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Wizard World Ohio: The Indies

Wizard World Ohio: The Indies

SurvivalSurvival cover

Writer: Russel Lissau

Artist: Mark Stegbauer


Survival is a short comic in ashcan format (that means small, for the uninitiated.). The premise centers around a mother, father, daughter, and their survival during a pandemic-level zombie outbreak. The father’s first instinct is to pack up his family and take them to the local bulk store (think Costco or Sam’s Club). Once inside, the family stocks up on supplies and moves to the fire exit. Unfortunately, the parking lot is overrun, and so they decide to stay inside. The story time-jumps an unspecified amount of days forward. The army comes to the rescue after spotting the clever SOS sign hanging from the roof of the building. Survival is short, but tragic. Unfortunately at five dollars an issue, it hardly comes at bulk price. It is worth noting that the art is chock full of hidden symbolism ,and there are some nicely placed references. Those of you familiar with John Cusack in Better Off Dead will get a chuckle out of the paper boy’s cameo in this comic.


Tales of Mr. Rhee #1Mr. Rhee

Writer: Dirk Manning

Illustrator: Seth Damoose

Publisher: Devil’s Due Entertainment

Tales of Mr. Rhee is in every sense the work of a professional. The character has been around for some time, but Manning has constructed his work in such a way that anyone can pick up and start reading. This is the first issue of a new, four issue limited series. The series takes place after the apocalypse in a world filled with monsters, demons, and all sorts of mayhem causing creatures. Rhee flashes back to a time, during the cataclysmic events, where he stumbles on and rescues a group of kids who have just lost their parents. The story mostly centers on the interaction between Rhee and the eldest child as she struggles to accept the events of the past as well as her new strange savior. Rhee, a master of the occult, is determined to do right by them. Although, by the end of the first issue, things seem to be taking a turn for the worse.


The Ineffables #1

Writer and Artist: Craig Bogart

The Ineffables was started as “almost entirely a stream of consciousness drawn on the fly.” As such, it has a strong air of self importance, without any of the necessary talent.


The Dreamer #1dreamer-comic-425th121709

Writer and Artist: Lora Innes

Publisher: IDW

Lora Innes’s Dreamer series is actually the print form of her webcomic of the same name. The series follows a teenage girl who, when she falls asleep, wakes up during the American Revolution. Beatrice Whaley now has to deal with being a normal girl in high school and the incredible world of Revolutionary America, but which is real and which is the dream? The series stands well on its own right off the bat, and Innes creates some interesting characters and then proceeds to develop them fantastically. She uses her talent to bring the characters of Revolutionary America to life. Nathan Hale is a particular favourite.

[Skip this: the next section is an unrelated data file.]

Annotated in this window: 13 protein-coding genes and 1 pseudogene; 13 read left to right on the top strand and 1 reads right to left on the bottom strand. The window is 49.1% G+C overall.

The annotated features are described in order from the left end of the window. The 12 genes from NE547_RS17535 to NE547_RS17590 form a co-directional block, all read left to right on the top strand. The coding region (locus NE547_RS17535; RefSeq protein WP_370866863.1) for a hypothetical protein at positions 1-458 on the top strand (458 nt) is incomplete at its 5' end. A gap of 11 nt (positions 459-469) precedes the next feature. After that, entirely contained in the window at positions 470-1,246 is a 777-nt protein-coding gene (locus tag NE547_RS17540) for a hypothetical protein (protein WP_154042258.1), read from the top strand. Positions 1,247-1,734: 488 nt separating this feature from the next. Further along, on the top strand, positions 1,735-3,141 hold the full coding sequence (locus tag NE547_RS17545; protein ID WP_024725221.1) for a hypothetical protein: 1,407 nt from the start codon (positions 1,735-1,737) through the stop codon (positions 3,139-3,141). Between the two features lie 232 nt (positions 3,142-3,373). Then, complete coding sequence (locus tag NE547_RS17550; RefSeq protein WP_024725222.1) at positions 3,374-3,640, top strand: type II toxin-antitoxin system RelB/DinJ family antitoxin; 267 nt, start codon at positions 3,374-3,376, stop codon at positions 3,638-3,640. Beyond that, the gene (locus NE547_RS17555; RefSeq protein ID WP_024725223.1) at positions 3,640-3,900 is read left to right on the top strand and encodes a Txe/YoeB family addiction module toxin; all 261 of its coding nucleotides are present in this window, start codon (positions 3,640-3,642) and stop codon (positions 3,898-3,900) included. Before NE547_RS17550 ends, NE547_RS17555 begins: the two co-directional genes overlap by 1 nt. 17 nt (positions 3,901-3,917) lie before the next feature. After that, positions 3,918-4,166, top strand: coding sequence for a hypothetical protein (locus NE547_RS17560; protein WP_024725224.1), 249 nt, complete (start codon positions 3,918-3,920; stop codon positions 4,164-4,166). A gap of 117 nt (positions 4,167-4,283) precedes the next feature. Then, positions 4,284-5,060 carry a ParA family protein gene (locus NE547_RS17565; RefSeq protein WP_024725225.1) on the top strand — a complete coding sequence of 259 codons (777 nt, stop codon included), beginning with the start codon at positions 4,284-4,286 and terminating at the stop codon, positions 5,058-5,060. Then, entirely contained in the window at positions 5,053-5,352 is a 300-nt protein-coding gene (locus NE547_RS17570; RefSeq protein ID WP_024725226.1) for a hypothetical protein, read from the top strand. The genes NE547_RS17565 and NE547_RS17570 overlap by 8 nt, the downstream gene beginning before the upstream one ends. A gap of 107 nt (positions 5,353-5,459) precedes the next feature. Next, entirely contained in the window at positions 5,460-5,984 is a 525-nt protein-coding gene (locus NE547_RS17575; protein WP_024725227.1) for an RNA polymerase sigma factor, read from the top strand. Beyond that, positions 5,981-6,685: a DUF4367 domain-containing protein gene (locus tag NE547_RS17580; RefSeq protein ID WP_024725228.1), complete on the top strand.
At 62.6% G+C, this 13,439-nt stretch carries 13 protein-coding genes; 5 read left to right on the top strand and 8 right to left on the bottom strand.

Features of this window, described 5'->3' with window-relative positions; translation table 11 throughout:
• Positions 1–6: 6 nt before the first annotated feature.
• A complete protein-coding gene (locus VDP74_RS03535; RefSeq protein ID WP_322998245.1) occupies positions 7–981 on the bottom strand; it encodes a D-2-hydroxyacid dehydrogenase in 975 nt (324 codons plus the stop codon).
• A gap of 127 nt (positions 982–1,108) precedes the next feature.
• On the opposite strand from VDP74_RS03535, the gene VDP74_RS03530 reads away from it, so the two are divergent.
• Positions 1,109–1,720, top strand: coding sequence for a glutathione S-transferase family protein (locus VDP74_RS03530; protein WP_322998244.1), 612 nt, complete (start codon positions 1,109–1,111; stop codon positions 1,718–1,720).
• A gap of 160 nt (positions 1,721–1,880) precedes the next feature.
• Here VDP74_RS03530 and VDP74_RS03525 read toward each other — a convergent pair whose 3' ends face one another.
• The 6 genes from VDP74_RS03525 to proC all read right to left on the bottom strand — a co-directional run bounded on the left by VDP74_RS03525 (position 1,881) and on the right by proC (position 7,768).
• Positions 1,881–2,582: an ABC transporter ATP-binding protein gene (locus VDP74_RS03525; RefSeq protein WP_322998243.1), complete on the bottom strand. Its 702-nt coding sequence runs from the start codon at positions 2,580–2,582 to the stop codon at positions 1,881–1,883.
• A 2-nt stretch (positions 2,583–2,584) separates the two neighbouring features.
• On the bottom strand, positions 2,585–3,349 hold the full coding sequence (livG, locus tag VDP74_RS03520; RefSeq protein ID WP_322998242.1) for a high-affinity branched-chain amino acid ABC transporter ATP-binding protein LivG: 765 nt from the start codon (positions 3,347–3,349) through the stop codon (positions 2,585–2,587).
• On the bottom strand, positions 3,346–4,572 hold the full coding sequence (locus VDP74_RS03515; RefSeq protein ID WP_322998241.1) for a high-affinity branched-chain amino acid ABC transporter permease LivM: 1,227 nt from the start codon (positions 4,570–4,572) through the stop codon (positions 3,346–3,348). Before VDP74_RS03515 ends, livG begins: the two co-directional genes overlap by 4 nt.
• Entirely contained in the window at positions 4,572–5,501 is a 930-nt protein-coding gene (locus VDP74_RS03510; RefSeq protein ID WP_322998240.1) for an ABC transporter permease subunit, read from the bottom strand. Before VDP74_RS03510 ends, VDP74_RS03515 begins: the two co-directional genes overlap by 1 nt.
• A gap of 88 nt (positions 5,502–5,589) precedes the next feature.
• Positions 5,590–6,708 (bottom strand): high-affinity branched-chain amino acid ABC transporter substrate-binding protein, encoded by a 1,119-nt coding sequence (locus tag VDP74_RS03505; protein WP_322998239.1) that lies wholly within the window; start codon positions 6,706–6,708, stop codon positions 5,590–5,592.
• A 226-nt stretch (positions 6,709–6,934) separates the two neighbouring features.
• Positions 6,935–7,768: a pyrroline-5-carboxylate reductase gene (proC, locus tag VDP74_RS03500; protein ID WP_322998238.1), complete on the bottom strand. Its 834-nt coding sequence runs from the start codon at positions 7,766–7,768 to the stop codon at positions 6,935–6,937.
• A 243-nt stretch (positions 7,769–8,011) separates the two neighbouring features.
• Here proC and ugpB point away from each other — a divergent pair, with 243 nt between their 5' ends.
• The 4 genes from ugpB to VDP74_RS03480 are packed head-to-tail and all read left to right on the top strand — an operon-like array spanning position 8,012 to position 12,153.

Bloody Olde England #1Bloody Olde Englund

Writer: Bobby Nash

Artist: Jason Flowers

Bloody Olde England is werewolf story vaguely reminiscent of a Stephen King novel. In Bear Creek, there has been a strange murder, and Sheriff England is on the case, but not everyone is who they seem. The series is well illustrated and has a nice feel to it. However, after the first issue, I’m fairly certain I’ve sussed out the ending. For fans of horror, this isn’t a bad read. If you have the opportunity, you might want to pick it up.


Crimson Rosetta #2.1

Writer and Artist: Allen Etter

Unfortunately, I have picked up only book one of part two of Crimson Rosetta, so there is much that was lost to me. However, I would like to touch on the artwork. ETA uses watercolors for his panels, and the result is brilliant. Each image would easily be at home between the pages of Neil Gaiman’s Sandman series. The water colors are dreamy, starry, and just gorgeous.


Lazerman #1url-1

Writer: Alan Hebert, Jr.

Artist: Chris Hebert

College student Alex Sanders is granted superpowers in a classic comic book style accident. The series is fun and geeky, and vaguely reminiscent of comics in the 60’s and 70’s. The art reminds me of Cory Walker’s art in Invincible. Lazerman is a solid start to a new series that shows a lot of promise for the future. That being said, I’m a little late to the party as Lazerman has been running for at least eight issues.




In addition I’d like to bring some attention to the phenomenal art of Nathan Szerdy. Szerdy was there selling his pin-up style comic art. Szerdy has a fantastic style with some incredible realism. You can check him out over at NathanSzerdyArt.comSzardy2